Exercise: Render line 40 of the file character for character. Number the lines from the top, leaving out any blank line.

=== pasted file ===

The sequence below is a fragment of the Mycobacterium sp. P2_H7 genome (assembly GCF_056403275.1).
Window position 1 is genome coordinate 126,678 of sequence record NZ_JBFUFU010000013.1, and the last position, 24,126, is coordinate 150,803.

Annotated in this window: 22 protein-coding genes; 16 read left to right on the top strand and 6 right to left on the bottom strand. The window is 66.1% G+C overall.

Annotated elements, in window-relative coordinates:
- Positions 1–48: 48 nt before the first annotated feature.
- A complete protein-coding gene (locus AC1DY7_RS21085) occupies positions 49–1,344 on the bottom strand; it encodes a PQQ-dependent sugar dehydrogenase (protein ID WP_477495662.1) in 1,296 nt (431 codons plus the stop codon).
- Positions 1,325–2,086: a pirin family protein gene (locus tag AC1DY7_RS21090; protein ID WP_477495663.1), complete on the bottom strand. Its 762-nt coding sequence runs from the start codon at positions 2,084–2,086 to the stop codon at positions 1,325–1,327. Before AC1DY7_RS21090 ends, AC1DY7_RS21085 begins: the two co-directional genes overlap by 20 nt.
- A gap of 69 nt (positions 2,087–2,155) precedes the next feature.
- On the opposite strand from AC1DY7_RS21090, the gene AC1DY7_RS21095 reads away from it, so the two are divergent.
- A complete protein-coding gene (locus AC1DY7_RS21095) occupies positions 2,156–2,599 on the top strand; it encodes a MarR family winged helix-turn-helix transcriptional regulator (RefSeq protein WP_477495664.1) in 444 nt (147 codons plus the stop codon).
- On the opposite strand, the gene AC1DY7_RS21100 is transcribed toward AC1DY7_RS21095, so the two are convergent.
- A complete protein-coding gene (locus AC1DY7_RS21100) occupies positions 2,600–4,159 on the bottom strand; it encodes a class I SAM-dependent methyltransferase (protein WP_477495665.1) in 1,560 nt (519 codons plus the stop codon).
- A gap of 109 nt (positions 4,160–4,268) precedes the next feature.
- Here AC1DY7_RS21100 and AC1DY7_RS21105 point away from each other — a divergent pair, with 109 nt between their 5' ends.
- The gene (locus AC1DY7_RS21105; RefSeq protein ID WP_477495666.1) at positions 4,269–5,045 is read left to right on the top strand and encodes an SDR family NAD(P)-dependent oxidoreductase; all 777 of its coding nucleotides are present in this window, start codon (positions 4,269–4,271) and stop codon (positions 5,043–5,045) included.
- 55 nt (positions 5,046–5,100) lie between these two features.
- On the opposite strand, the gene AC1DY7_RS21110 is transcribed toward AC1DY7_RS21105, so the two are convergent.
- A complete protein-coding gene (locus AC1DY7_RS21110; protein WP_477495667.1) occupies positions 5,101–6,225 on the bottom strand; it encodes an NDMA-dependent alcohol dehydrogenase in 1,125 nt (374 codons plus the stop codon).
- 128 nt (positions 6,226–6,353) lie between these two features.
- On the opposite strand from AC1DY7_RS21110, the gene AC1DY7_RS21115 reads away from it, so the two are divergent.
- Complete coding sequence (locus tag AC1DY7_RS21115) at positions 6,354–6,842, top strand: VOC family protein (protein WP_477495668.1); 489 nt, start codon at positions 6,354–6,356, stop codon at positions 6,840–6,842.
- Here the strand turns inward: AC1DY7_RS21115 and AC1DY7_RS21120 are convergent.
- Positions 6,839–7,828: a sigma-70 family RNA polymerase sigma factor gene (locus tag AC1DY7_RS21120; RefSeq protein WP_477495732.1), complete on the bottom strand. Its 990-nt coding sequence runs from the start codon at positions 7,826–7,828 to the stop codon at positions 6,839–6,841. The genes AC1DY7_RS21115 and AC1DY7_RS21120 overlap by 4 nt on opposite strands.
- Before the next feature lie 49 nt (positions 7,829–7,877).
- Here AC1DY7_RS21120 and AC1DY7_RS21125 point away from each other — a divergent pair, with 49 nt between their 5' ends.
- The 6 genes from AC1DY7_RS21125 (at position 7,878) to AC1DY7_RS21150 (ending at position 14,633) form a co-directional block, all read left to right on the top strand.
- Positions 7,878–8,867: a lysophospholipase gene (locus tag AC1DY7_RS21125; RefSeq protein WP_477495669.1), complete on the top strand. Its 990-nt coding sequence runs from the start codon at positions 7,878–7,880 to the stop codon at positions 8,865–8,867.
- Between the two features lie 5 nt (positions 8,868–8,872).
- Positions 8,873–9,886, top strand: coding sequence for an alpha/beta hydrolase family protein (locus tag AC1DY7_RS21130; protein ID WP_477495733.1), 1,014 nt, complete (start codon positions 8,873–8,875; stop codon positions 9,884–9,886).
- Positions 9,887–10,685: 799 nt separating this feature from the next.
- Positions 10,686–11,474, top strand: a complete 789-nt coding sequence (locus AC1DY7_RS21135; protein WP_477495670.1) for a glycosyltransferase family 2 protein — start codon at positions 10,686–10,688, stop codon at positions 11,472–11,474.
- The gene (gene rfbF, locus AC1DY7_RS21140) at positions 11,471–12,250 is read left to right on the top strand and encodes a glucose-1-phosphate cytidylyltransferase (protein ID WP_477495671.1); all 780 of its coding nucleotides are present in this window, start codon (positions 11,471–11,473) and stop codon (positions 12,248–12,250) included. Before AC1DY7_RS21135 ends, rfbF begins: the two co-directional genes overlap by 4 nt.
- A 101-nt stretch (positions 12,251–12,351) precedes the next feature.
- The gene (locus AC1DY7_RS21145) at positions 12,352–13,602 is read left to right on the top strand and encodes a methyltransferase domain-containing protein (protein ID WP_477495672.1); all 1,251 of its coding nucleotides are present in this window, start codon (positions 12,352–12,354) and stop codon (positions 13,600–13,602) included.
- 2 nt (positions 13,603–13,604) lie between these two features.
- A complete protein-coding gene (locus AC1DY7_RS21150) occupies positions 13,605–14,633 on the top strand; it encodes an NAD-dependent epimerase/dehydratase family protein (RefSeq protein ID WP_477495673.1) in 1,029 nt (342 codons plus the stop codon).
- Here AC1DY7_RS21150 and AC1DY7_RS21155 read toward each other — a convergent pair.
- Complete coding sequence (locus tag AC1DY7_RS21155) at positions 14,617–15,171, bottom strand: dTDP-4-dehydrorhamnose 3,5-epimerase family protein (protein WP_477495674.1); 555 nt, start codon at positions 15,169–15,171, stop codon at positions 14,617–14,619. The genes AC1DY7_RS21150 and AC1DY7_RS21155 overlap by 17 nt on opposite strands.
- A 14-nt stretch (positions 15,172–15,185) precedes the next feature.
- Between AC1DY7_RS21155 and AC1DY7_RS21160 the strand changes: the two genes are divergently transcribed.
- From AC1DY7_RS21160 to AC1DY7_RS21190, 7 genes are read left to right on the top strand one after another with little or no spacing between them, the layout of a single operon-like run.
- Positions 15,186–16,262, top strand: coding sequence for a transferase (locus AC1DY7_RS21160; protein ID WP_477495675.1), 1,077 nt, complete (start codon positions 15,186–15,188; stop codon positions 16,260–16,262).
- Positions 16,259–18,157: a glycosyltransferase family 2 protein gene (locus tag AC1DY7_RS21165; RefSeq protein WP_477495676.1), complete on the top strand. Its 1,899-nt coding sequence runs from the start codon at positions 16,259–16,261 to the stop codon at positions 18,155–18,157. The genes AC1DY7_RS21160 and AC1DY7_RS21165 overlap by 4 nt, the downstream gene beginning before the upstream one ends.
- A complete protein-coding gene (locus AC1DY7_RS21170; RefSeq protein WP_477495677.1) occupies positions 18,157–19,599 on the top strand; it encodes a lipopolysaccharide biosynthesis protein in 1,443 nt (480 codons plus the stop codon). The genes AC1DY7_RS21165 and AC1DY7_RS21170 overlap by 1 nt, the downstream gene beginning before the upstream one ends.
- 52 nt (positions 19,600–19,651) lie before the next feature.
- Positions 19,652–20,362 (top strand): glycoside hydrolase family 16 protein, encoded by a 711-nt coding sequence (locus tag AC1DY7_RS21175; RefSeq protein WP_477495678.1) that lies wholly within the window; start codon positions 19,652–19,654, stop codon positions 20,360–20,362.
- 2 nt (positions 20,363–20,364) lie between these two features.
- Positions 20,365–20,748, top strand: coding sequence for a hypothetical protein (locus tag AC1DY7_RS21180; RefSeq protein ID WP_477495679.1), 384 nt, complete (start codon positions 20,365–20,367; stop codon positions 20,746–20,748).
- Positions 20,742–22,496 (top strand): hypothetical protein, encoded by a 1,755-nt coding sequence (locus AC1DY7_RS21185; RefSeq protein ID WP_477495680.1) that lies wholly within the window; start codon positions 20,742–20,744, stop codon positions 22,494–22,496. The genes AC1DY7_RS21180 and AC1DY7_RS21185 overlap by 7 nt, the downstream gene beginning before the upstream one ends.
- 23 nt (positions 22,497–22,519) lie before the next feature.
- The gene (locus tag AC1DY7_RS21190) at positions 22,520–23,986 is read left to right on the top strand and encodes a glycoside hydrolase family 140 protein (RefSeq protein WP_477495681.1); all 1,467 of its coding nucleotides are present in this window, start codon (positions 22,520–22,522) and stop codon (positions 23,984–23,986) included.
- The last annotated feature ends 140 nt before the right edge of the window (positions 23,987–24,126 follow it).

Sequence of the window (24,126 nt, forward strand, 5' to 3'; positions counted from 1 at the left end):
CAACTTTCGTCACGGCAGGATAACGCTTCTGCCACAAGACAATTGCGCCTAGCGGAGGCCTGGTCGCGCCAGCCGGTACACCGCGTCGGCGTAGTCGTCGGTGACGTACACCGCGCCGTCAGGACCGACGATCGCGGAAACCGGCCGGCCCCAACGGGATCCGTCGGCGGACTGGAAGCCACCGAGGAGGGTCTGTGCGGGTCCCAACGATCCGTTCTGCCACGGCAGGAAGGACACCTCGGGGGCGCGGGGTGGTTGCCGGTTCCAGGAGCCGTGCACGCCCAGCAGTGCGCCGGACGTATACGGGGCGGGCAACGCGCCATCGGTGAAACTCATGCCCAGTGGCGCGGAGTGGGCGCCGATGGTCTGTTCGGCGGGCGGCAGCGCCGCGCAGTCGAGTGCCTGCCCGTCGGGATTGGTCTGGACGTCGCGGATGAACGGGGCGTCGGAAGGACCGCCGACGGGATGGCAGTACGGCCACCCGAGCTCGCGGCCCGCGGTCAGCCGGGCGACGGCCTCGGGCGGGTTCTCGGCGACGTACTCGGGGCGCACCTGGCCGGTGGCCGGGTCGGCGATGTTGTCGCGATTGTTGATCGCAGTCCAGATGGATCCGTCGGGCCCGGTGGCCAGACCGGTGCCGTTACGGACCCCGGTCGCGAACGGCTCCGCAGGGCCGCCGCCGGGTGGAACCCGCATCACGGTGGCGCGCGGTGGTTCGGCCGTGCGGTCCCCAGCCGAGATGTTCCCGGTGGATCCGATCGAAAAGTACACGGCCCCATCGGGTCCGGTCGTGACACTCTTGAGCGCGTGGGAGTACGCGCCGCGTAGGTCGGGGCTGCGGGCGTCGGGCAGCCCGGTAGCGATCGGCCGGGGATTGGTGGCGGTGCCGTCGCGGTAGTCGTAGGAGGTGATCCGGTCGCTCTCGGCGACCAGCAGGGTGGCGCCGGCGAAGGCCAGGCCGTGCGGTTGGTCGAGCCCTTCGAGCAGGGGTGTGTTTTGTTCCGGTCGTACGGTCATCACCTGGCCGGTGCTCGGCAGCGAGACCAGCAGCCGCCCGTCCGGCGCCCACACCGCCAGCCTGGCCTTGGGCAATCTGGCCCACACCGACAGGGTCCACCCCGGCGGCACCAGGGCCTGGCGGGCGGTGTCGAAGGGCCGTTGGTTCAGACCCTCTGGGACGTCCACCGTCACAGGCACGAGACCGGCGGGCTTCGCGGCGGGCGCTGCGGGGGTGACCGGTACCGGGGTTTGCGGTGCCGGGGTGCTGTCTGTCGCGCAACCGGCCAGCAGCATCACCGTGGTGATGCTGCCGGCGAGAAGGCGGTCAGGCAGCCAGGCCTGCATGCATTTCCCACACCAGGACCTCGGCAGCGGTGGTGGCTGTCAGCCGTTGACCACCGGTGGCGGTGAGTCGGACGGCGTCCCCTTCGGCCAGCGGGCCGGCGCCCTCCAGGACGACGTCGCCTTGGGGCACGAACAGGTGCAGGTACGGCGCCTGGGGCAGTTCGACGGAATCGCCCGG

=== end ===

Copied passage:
- Between AC1DY7_RS21155 and AC1DY7_RS21160 the strand changes: the two genes are divergently transcribed.